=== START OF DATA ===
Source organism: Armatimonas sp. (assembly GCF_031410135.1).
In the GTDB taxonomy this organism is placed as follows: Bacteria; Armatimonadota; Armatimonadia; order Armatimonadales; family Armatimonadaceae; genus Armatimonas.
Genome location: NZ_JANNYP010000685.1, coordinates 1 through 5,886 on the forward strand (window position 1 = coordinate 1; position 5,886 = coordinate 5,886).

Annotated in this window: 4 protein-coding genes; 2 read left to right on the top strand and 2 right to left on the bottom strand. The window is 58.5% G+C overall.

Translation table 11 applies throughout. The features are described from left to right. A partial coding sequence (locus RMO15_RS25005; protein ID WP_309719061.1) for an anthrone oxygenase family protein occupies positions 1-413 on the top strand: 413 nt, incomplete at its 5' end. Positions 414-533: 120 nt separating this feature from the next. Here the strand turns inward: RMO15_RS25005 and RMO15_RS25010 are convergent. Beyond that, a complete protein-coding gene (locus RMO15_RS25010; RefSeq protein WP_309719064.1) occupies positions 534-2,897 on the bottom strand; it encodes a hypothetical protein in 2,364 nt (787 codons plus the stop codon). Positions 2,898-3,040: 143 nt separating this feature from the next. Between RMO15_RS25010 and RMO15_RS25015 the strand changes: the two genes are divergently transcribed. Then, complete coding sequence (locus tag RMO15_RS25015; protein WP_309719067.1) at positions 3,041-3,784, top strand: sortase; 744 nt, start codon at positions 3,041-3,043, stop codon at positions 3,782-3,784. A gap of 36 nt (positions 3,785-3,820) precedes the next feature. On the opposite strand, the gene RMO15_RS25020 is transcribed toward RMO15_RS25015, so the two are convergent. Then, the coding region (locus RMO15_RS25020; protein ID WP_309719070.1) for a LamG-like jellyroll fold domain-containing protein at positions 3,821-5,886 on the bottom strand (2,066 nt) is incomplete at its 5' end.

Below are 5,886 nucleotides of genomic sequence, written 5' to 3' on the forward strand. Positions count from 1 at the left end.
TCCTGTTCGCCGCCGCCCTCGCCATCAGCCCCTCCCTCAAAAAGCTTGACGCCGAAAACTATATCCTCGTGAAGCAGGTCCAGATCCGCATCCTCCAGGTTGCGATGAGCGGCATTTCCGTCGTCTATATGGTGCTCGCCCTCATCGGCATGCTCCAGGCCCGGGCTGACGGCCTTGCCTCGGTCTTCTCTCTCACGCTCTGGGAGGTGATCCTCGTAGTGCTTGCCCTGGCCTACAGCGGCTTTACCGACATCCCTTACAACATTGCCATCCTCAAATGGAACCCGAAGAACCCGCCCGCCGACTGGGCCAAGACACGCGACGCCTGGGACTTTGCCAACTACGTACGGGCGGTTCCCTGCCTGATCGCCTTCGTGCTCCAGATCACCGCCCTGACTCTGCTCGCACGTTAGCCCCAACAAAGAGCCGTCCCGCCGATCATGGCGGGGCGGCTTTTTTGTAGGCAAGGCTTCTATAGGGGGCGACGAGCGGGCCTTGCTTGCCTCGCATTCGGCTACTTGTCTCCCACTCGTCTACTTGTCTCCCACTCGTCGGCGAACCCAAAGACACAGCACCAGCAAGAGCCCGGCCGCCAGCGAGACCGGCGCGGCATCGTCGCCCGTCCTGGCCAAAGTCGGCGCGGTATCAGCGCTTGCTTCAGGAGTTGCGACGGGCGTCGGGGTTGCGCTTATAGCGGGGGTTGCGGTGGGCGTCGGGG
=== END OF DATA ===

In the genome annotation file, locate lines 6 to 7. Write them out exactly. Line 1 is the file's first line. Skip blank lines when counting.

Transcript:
Below are 5,886 nucleotides of genomic sequence, written 5' to 3' on the forward strand. Positions count from 1 at the left end.
TCCTGTTCGCCGCCGCCCTCGCCATCAGCCCCTCCCTCAAAAAGCTTGACGCCGAAAACTATATCCTCGTGAAGCAGGTCCAGATCCGCATCCTCCAGGTTGCGATGAGCGGCATTTCCGTCGTCTATATGGTGCTCGCCCTCATCGGCATGCTCCAGGCCCGGGCTGACGGCCTTGCCTCGGTCTTCTCTCTCACGCTCTGGGAGGTGATCCTCGTAGTGCTTGCCCTGGCCTACAGCGGCTTTACCGACATCCCTTACAACATTGCCATCCTCAAATGGAACCCGAAGAACCCGCCCGCCGACTGGGCCAAGACACGCGACGCCTGGGACTTTGCCAACTACGTACGGGCGGTTCCCTGCCTGATCGCCTTCGTGCTCCAGATCACCGCCCTGACTCTGCTCGCACGTTAGCCCCAACAAAGAGCCGTCCCGCCGATCATGGCGGGGCGGCTTTTTTGTAGGCAAGGCTTCTATAGGGGGCGACGAGCGGGCCTTGCTTGCCTCGCATTCGGCTACTTGTCTCCCACTCGTCTACTTGTCTCCCACTCGTCGGCGAACCCAAAGACACAGCACCAGCAAGAGCCCGGCCGCCAGCGAGACCGGCGCGGCATCGTCGCCCGTCCTGGCCAAAGTCGGCGCGGTATCAGCGCTTGCTTCAGGAGTTGCGACGGGCGTCGGGGTTGCGCTTATAGCGGGGGTTGCGGTGGGCGTCGGGG